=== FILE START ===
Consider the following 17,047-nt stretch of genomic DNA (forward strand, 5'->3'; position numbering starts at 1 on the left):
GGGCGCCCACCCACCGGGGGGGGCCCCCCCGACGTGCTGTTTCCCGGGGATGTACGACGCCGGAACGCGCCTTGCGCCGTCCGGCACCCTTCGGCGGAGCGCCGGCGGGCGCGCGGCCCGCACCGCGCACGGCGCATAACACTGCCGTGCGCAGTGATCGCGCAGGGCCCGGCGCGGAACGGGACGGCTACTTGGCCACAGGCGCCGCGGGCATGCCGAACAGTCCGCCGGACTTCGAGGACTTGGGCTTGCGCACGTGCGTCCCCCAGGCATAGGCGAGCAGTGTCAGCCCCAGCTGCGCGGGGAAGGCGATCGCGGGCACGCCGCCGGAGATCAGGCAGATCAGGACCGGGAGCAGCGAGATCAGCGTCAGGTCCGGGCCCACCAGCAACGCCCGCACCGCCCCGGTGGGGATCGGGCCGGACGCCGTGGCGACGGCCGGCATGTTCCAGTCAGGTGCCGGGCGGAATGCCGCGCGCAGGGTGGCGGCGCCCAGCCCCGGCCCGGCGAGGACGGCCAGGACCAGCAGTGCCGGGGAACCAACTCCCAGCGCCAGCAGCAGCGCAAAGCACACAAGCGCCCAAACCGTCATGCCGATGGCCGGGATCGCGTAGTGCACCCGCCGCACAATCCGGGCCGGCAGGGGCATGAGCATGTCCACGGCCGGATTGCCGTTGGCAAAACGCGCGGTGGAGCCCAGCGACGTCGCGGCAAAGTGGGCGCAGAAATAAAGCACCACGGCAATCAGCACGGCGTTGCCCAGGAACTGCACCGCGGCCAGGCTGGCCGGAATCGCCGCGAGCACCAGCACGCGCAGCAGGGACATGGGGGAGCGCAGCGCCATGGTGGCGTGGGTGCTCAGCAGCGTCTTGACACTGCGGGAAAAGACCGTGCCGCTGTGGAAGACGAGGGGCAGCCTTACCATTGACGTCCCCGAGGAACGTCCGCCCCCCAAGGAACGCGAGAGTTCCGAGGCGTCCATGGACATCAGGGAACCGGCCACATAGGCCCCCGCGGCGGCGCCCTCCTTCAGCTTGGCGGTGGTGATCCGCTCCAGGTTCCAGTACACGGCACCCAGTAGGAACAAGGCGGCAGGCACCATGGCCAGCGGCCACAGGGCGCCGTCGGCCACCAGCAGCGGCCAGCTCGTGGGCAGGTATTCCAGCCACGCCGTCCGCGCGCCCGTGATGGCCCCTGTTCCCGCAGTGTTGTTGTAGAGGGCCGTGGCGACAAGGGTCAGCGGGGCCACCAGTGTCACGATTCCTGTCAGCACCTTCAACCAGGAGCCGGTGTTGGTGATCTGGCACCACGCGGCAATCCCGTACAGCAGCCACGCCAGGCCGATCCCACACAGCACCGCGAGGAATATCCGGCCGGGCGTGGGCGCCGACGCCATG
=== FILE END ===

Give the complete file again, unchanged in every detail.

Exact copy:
Consider the following 17,047-nt stretch of genomic DNA (forward strand, 5'->3'; position numbering starts at 1 on the left):
GGGCGCCCACCCACCGGGGGGGGCCCCCCCGACGTGCTGTTTCCCGGGGATGTACGACGCCGGAACGCGCCTTGCGCCGTCCGGCACCCTTCGGCGGAGCGCCGGCGGGCGCGCGGCCCGCACCGCGCACGGCGCATAACACTGCCGTGCGCAGTGATCGCGCAGGGCCCGGCGCGGAACGGGACGGCTACTTGGCCACAGGCGCCGCGGGCATGCCGAACAGTCCGCCGGACTTCGAGGACTTGGGCTTGCGCACGTGCGTCCCCCAGGCATAGGCGAGCAGTGTCAGCCCCAGCTGCGCGGGGAAGGCGATCGCGGGCACGCCGCCGGAGATCAGGCAGATCAGGACCGGGAGCAGCGAGATCAGCGTCAGGTCCGGGCCCACCAGCAACGCCCGCACCGCCCCGGTGGGGATCGGGCCGGACGCCGTGGCGACGGCCGGCATGTTCCAGTCAGGTGCCGGGCGGAATGCCGCGCGCAGGGTGGCGGCGCCCAGCCCCGGCCCGGCGAGGACGGCCAGGACCAGCAGTGCCGGGGAACCAACTCCCAGCGCCAGCAGCAGCGCAAAGCACACAAGCGCCCAAACCGTCATGCCGATGGCCGGGATCGCGTAGTGCACCCGCCGCACAATCCGGGCCGGCAGGGGCATGAGCATGTCCACGGCCGGATTGCCGTTGGCAAAACGCGCGGTGGAGCCCAGCGACGTCGCGGCAAAGTGGGCGCAGAAATAAAGCACCACGGCAATCAGCACGGCGTTGCCCAGGAACTGCACCGCGGCCAGGCTGGCCGGAATCGCCGCGAGCACCAGCACGCGCAGCAGGGACATGGGGGAGCGCAGCGCCATGGTGGCGTGGGTGCTCAGCAGCGTCTTGACACTGCGGGAAAAGACCGTGCCGCTGTGGAAGACGAGGGGCAGCCTTACCATTGACGTCCCCGAGGAACGTCCGCCCCCCAAGGAACGCGAGAGTTCCGAGGCGTCCATGGACATCAGGGAACCGGCCACATAGGCCCCCGCGGCGGCGCCCTCCTTCAGCTTGGCGGTGGTGATCCGCTCCAGGTTCCAGTACACGGCACCCAGTAGGAACAAGGCGGCAGGCACCATGGCCAGCGGCCACAGGGCGCCGTCGGCCACCAGCAGCGGCCAGCTCGTGGGCAGGTATTCCAGCCACGCCGTCCGCGCGCCCGTGATGGCCCCTGTTCCCGCAGTGTTGTTGTAGAGGGCCGTGGCGACAAGGGTCAGCGGGGCCACCAGTGTCACGATTCCTGTCAGCACCTTCAACCAGGAGCCGGTGTTGGTGATCTGGCACCACGCGGCAATCCCGTACAGCAGCCACGCCAGGCCGATCCCACACAGCACCGCGAGGAATATCCGGCCGGGCGTGGGCGCCGACGCCATG